The major modelling operation is the Press/Pull command, found in the marking menu or the panels. This can be used to create extrusions, either to add material or cut it away. Hit the command, select the profile you want to work with and the display brings up a preview and a small arrow. This lets the geometry to be dragged out to the desired depth (again, you can key in or eye in values). There are two additional controls you need to be aware of. Firstly, with the small glyph near the feature (by default it shows a plane and an arrow), you can either define the extrusion as running from one side of the sketch-plane, from both (to different values) or symmetrically about that plane. Secondly, below the length arrow, you’ll see a small ball. Dragging this will create the required draft angle. Of course, you can also tap the values into the panel that pops up at the top of the screen.

Adding addition sketches allows you to quickly sketch, pull/push new features into your model.

The Press/Pull command is a multi-purpose tool, in that it allows you to create extrudes and fillets depending on your selection. Select a profile and you have a cut/add extrusion. Select an edge or set of edges and you have filleting to hand. Filleting allows you to work with single edges and multiple selections and you simply press the fillet into place. There is also a handy “match radius” glyph that allows a numerical reference to be taken from another existing fillet radius.

The Press/Pull command can create extrusions, offsets and fillets depending on your selection.


While the Press/Pull command will be used in most instances when modifying and adding geometry, the Move command lets you work with existing geometry and shift it – simply grab the geometry and use a triad to move or rotate sets of faces. There’s also a very handy ‘Select Other’ tool from the marking menu. This gives a heads up way to find geometry related to your current selection, either by topological neighbour (edges or faces which are connected directly to your current selection), by Z depth (which allows you to select obscured or hidden faces behind your current selection), or using the feature selection tool (to find extrude, fillets and such from your selection). The options are displayed on-screen with dynamic previews that show exactly what you’re working with. These allow you to grab the feature or face you want to work with, and then hitting the move command brings up the familiar Triad. This gives you several things to do with your geometry selection. Each axis on the triad allows you to move the geometry in that direction. There’s also a visual reference for rotating geometry about an axis and a free move option using the sphere at the origin.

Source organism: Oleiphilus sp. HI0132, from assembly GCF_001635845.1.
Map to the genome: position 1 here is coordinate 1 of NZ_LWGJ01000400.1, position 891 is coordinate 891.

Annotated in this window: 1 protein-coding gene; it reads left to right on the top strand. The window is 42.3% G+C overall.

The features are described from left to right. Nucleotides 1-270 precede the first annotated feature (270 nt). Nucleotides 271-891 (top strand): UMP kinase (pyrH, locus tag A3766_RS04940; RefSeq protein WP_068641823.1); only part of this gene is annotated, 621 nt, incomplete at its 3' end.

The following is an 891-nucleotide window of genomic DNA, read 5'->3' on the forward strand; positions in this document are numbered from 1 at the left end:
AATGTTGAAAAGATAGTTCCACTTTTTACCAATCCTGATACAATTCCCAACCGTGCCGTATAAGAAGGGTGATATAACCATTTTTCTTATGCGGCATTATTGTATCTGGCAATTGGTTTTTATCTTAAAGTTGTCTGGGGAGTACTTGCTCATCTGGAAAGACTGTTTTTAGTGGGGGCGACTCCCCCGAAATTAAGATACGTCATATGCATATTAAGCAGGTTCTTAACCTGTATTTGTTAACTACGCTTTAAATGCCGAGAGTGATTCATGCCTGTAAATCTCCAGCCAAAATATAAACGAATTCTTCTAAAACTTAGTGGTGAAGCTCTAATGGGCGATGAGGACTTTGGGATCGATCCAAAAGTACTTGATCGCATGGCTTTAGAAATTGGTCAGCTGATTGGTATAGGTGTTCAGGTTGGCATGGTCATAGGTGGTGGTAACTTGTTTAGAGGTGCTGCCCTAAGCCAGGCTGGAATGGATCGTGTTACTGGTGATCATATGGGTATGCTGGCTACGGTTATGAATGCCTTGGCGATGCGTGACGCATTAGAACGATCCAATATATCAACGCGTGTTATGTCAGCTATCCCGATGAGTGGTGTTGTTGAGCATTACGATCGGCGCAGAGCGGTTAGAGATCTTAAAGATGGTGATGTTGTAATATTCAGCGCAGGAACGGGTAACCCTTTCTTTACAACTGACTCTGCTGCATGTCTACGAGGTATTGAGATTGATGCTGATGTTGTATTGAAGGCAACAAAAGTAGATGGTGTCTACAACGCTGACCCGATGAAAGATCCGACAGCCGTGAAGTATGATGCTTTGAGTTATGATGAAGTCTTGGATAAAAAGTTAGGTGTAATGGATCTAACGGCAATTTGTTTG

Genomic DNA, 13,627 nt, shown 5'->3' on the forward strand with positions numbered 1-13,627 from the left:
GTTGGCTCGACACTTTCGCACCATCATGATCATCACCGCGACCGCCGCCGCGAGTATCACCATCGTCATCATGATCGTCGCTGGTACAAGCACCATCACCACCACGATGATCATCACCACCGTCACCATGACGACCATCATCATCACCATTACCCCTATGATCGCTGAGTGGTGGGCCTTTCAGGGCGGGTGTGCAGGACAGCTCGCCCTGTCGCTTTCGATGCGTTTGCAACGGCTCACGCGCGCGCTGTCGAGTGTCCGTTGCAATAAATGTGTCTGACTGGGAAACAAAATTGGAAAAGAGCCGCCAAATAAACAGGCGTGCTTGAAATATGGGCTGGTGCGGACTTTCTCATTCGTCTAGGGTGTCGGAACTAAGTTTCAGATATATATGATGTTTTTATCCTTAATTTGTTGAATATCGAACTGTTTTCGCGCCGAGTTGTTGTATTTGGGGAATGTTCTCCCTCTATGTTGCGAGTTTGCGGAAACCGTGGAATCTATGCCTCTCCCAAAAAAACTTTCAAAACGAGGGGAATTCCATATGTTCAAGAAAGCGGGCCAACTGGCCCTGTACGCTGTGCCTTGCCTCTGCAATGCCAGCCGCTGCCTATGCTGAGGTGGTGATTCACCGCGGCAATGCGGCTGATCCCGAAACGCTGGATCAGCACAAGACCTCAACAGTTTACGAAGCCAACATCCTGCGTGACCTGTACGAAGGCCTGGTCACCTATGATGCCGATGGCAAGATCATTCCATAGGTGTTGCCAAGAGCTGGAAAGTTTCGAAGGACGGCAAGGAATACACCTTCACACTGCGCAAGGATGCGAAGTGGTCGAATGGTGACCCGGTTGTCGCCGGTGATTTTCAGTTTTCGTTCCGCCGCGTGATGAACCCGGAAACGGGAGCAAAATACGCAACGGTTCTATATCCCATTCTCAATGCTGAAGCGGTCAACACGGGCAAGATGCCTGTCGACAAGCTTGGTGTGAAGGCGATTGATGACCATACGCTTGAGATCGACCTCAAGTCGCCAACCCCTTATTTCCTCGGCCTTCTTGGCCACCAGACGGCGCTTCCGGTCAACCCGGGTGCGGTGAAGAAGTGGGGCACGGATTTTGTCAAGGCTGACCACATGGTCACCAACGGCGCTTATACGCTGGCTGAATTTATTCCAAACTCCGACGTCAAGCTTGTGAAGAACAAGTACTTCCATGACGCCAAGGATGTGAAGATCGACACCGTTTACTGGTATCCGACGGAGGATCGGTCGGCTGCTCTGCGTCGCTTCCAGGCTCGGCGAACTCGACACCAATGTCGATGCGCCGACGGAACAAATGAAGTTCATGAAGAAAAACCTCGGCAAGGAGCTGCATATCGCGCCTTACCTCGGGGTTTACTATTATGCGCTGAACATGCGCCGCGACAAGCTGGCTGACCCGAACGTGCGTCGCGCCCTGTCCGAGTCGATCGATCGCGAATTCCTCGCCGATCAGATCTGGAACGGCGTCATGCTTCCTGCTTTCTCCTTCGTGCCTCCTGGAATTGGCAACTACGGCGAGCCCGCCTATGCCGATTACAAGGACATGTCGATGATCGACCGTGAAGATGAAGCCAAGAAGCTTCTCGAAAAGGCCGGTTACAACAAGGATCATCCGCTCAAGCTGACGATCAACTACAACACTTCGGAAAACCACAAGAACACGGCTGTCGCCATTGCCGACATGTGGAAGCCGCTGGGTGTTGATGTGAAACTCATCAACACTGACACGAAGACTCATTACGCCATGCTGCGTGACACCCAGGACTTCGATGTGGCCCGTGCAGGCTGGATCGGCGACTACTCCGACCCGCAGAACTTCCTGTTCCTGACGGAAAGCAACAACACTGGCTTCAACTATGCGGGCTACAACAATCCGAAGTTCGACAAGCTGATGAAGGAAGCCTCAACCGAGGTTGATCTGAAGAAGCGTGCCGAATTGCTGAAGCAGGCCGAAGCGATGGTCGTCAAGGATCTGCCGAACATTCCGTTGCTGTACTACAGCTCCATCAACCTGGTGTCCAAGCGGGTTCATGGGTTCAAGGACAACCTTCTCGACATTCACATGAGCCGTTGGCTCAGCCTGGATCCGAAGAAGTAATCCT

Using the Move Triad and the F5 key allows you to grab geometry, align the triad to the direction you want to move that geometry and pull it into position.

These small black arrows animate to you show you how your geometry selection can be manipulated.

More traditional features

Alongside the Press/Pull command, there are familiar commands for sweeps, revolves, fillets, chamfers and shell. There’s also a Delete Face operation, but it’s worth noting that the system will only allow you to delete a face if the removal of that face results in a watertight model, once the boundaries have been filled in.

The hole command epitomises Inventor Fusion’s dynamic way of working. When you create a hole, you have a number of options for a straight bore, counter bore or counter sunk holes. These are not standards-based yet (I’d expect that’s coming at some point, as Autodesk already has a wealth of data for that within Inventor 2010), but you simply drag and drop the handles into place to create the feature. That feature is then stored in the browser and can be copied/pasted into another position when required.

Hole creation isn’t yet standard-based, but uses the same dynamic interaction methods to define the various constituent parts of simple bores, counter sunk and counter bored holes.